For more travel tips on New York City, check out these posts:
- The Complete Guide to New York City
- The Best Walking Tours of New York City
- 21 Delicious Places to Eat in NYC
- How to Spend 4 Days in New York City
I was most surprised by this Mississippi city. I didn’t know anything about it, but Natchez was recommended as a place to see historic 19th-century homes, built by isolated plantation owners wanting to get away in the summer and interact and socialize with each other. As cotton became king, the houses became ever larger and more elaborate.
Now, they are historic monuments, and you can tour them while enjoying a view of the Mississippi River. It’s far off the beaten path — and my favorite discovery from my last road trip.
WHERE TO STAY IN NATCHEZ: The Guest House Historic Mansion – If you want to splash out, this 19th-century mansion includes free breakfast and spacious historic rooms as well as modern amenities like Wi-Fi, air-conditioning, and flatscreen TVs.
For more travel tips on Natchez, check out this post on my visit there.
Sitting on Georgia’s coast, Savannah escaped the wrath of the Civil War, allegedly because General Sherman thought it was too pretty to be destroyed. With streets lined with Spanish moss–covered trees, large and inviting parks, and a bustling waterfront, Savannah is a wonderful place to experience the slow pace of the Old South. I had visited this city many, many years ago, but its beauty, Southern comfort food, and tranquility stuck with me over the years.
WHERE TO STAY IN SAVANNAH: Thunderbird Inn – This affordable three-star motel is just a short 5-minute walk from downtown. Boasting a retro vibe, there’s free coffee and juice every morning, as well as free donuts and popcorn available in the lobby.
13. The Grand Canyon
Words can’t accurately describe how incredible the Grand Canyon is. It’s breathtaking in so many ways — its sheer size, fantastic depth, red hues, and striking vistas. Most people simply stand at the edge of the canyon and look out across it, but its true size and beauty are best appreciated with a hike down to the bottom. Make the time to hike down to the Colorado River, hike the less visited trails, spend the night, and hike back up for sunset.
WHERE TO STAY IN THE GRAND CANYON: Camp – Pack (or rent) a tent and cozy up for a few nights under the stars. You’ll need to reserve a spot early though as they disappear fast!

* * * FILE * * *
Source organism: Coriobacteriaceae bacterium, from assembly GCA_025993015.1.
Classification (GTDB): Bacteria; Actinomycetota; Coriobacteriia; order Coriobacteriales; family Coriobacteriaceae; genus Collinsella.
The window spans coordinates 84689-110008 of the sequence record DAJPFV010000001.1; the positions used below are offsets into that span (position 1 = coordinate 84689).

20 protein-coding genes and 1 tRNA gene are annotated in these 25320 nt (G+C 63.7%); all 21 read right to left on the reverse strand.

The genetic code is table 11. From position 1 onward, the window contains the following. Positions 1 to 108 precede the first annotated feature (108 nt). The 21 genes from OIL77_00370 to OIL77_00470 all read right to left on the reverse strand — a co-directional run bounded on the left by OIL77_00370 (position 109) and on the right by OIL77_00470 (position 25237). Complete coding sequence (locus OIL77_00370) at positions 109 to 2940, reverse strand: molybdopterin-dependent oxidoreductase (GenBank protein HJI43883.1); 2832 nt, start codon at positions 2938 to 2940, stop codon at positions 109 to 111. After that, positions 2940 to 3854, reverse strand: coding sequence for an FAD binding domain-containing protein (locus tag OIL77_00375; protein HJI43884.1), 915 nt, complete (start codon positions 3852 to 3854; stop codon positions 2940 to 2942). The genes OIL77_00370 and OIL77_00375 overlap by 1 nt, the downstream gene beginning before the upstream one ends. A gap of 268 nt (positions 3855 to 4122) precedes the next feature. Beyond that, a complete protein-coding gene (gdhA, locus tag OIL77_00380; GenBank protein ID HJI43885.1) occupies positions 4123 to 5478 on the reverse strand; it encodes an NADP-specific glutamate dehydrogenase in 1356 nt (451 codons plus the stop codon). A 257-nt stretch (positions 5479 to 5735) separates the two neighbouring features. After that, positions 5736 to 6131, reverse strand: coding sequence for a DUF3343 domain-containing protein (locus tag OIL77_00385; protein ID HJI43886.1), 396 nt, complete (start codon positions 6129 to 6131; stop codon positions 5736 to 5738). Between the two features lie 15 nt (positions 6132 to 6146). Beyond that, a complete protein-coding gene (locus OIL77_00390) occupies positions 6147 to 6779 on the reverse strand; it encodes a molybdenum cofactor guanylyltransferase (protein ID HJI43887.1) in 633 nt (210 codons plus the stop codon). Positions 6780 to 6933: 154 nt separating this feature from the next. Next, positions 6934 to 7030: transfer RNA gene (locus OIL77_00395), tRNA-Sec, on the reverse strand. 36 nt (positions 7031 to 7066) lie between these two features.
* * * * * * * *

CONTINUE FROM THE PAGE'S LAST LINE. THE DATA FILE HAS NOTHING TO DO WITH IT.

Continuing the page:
For more travel tips on the Grand Canyon, read this post on hiking the canyon.
A little bit country, a little bit tech, Nashville is one of the fastest-growing cities in the US, and rightly so. It’s got a wonderful music scene (including the famous Grand Ole Opry), a growing cocktail bar scene, and some down-home Southern restaurants.
There’s not a lot of “touristy stuff” to do here, but what makes this city one of my favorites are the music, the food, the wildly friendly and happy people, and the positive energy the city seems to exude. When you’re here, plan to spend a few hours at the Tennessee State Museum. It goes into great (though sometimes very one-sided) detail about the state’s history, but it’s more exciting than you might think.
WHERE TO STAY IN NASHVILLE: Red Roof Inn – While it’s not centrally located, this is one of the city’s few affordable two-star options. A quick 13-minute drive from the Grand Ole Opry, this budget-friendly joint boasts an outdoor pool, free Wi-Fi, and free coffee.
15. San Francisco
Food of every nature, hipsters, high tech, and a diverse population make San Francisco one of my favorite places to visit. Additionally, it’s close to some wonderful national parks, like Muir Woods, where you can escape the city and go hiking amid giant trees (Get Your Guide runs half-day guided tours). This city is changing fast and I’m always looking forward to my next visit. San Francisco has so much to do that you need at least four days to really appreciate it. The city is one of the cultural centers of the United States and not to be missed.
WHERE TO STAY IN SAN FRANCISCO: Green Tortoise – As one of the oldest in town, this hostel is an institution in San Francisco. It offers free breakfast, free dinners multiple times per week, and even a free sauna! It has a huge common room so it’s easy to meet people and has a very fun, social atmosphere.